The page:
Source: Blak and Black
The following article appeared in 9/9/11′s Jakarta Post:
Maj. Gen. Wisnu Bawatenaya has been appointed to become commander of the Indonesian Army Special Forces (Kopassus) replacing Maj. Gen. Lodewijk F Paulus, an official said Thursday.
The Indonesian Military (TNI) deputy spokesman Col. Minulyo Suprapto said the appointment was mentioned in the Indonesian Military (TNI) commander’s decree No. 683/IX/2011, dated on Sept. 6 in which the TNI also made other 12 shakeups on its top brass officers.
Previously, Wisnu served as the commander for the Army Infantry Corps training center and chief staff with Tanjung Pura Military Command.
Outgoing Lodwijk F Paulus will assume new assignment as Bukit Barisan Military Commander.
Kopassus [Indonesian Special Forces], like the Australian Federal Police (AFP), is an organisation that appears to be beyond the reach of the national laws of its state of origin, it is regularly accused of human rights violations, and is to all intent and purpose a rogue arm of government.
The day before the Jakarta Post announced the elevation of Maj. Gen. Wisnu Bawatenaya to commander of Kopassus Tempo Interaktif Nasional (“Tempo”) reported that that the Australian Special Operations Command (SOCOMD) conducting a two-week joint training exercise with Kopassus in the Thousand Islands regency, north of Jakarta. According to TEMPO, the joint exercises will focus on live fire training and marine terrorism prevention.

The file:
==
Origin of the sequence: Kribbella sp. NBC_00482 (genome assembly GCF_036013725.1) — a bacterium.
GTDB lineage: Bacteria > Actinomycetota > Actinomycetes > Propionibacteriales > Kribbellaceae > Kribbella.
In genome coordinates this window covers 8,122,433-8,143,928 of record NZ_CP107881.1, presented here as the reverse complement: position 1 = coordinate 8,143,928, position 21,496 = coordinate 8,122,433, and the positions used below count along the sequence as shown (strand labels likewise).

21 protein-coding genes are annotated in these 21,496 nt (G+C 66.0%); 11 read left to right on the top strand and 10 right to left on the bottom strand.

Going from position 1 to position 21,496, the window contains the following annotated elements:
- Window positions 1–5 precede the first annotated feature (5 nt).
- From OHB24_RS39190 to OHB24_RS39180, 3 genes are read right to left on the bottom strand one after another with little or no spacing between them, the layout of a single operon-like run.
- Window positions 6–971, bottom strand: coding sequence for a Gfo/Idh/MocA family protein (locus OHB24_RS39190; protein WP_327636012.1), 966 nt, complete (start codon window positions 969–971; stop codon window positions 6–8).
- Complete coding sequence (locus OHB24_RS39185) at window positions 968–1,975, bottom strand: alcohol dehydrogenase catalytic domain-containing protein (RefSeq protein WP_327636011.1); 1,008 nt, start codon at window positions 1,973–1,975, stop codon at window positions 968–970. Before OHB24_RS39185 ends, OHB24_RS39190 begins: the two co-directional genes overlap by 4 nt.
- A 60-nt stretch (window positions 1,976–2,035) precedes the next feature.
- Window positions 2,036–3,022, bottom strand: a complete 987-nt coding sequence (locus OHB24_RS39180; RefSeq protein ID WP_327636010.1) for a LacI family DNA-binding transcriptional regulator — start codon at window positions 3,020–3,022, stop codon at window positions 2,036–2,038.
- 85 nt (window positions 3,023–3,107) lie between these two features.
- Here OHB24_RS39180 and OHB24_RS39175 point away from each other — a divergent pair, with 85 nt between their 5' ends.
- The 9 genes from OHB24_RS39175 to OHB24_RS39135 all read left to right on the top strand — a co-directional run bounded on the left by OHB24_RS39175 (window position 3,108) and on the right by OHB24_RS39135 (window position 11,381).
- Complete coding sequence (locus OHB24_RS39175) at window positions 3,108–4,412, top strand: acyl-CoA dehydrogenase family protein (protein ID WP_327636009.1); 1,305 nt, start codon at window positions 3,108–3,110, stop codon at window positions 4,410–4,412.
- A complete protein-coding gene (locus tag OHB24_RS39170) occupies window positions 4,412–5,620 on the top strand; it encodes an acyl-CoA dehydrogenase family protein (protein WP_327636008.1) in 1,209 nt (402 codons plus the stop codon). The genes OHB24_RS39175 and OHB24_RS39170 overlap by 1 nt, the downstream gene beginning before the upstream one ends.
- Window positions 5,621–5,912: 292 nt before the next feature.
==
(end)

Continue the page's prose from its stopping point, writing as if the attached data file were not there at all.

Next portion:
This latest development should not come as a surprise. Australia has worked alongside the TNI and Kopassus for decades in a sordid display of mutual self-interests which became even cozier following Bali bombings in 2002 in which 88 Australians were killed.
That being said, few things expose the completely fraudulent character of the “global war on terrorism” as much as the on-going cozy relationship between the AFP the ADF and the thugs of Indonesia’s notorious Kopassus Special Forces.
With the farcical appellation of fighting terror, the AFP and the ADF continue collaborating with an organisation that has a proven record of terrorism—from the torture and murder of political opponents to systematic violence against entire populations in East Timor, West Papua and Aceh.
Kopassus is one of the regions, if not one of the world’s most controversial Special Forces units. Kopassus has a long history of systematic human rights abuses. Last year, the glare international attention fell on Kopassus after the United States agreed to start engaging it following the lifting of an embargo that had previously placed on Kopassus. It should be noted however, that the United States used loopholes in the embargo to fund the TNI and Kopassus following the 9/11 attacks and Bali bombings – another example of the fraudulent character of the “global war on terrorism”.
In August Kopassus received further negative publicity when the Sydney Morning Herald published reports alleging that Kopassus had established extensive spy networks in Papua that were targeting civilians, politicians, clergy and even foreign tourists, Human Rights Watch said the surveillance violated freedom of expression and assembly.
Australia and human rights violations in Papua